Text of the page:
Engineering an alcohol dehydrogenase with enhanced activity and stereoselectivity toward diaryl ketones: reduction of steric hindrance and change of the stereocontrol element†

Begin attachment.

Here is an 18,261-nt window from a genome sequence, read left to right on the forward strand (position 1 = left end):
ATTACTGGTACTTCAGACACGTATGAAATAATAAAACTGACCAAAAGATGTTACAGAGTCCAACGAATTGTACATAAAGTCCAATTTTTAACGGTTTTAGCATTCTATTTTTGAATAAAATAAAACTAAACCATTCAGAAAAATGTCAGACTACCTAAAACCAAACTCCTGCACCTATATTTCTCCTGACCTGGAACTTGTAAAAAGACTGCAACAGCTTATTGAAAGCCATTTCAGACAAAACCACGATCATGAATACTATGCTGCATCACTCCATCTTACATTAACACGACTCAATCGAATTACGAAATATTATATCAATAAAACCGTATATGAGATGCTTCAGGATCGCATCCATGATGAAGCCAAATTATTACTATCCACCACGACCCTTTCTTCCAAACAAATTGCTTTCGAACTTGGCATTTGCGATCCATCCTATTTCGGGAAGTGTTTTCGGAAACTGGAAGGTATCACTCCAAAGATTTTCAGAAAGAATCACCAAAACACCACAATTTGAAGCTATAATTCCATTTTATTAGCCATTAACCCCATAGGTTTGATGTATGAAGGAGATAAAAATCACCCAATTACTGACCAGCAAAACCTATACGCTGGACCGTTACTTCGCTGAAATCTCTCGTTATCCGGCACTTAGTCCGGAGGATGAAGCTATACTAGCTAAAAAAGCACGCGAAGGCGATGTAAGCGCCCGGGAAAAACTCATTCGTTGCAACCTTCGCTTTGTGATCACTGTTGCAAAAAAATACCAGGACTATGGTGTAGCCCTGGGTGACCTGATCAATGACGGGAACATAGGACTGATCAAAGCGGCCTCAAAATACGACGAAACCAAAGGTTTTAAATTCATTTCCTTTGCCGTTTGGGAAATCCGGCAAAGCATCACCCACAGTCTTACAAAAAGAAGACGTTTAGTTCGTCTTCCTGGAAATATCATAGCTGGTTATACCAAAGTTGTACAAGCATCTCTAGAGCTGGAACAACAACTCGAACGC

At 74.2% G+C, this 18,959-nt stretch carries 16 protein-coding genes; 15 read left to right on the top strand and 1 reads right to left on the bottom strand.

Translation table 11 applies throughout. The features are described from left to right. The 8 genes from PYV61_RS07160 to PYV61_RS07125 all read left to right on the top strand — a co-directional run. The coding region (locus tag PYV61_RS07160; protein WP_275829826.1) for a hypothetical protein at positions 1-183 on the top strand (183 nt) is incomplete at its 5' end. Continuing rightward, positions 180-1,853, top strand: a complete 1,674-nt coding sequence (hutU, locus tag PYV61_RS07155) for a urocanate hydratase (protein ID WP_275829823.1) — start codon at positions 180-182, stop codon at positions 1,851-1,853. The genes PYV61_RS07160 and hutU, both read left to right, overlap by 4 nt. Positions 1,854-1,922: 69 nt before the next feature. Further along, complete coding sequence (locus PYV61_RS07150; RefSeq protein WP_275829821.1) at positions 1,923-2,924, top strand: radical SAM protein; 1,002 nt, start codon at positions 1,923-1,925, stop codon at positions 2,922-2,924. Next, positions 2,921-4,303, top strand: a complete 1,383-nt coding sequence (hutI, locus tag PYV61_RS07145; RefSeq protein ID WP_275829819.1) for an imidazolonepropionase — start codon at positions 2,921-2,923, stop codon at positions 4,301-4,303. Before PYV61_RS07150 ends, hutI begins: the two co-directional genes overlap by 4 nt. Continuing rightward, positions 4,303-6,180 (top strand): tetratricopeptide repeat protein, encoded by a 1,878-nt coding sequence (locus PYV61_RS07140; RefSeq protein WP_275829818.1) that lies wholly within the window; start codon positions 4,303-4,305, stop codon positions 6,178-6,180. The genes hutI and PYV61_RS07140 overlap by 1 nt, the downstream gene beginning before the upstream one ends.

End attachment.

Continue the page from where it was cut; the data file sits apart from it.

Steric hindrance in the binding pocket of an alcohol dehydrogenase (ADH) has a great impact on its activity and stereoselectivity simultaneously. Due to the subtle structural difference between two bulky phenyl substituents, the asymmetric synthesis of diaryl alcohols by bioreduction of diaryl ketones is often hindered by the low activity and stereoselectivity of ADHs. To engineer an ADH with practical properties and to investigate the molecular mechanism behind the asymmetric biocatalysis of diaryl ketones, we engineered an ADH from Lactobacillus kefiri (LkADH) to asymmetrically catalyse the reduction of 4-chlorodiphenylketones (CPPK), which are not catalysed by the wild type (WT) enzyme. Mutants seq1–seq5 with gradually increased activity and stereoselectivity were obtained through iterative “shrinking mutagenesis.” The final mutant seq5 (Y190P/I144V/L199V/E145C/M206F) demonstrated the highest activity and excellent stereoselectivity of >99% ee. Molecular simulation analyses revealed that mutations may enhance the activity by eliminating steric hindrance, inducing a more open binding loop and constructing more noncovalent interactions. The pro-R pose of CPPK with a halogen bond formed a pre-reaction conformation more easily than the pro-S pose, resulting in the high ee of (R)-CPPO in seq5. Moreover, different halogen bonds formed due to the different positions of chlorine substituents, resulting in opposite substrate binding orientation and stereoselectivity. Therefore, the stereoselectivity of seq5 was inverted toward ortho- rather than para-chlorine substituted ketones. These results indicate that the stereocontrol element of LkADH was changed to recognise diaryl ketones after steric hindrance was eliminated. This study provides novel insights into the role of steric hindrance and noncovalent bonds in the determination of the activity and stereoselectivity of enzymes, and presents an approach producing key intermediates of chiral drugs with practical potential.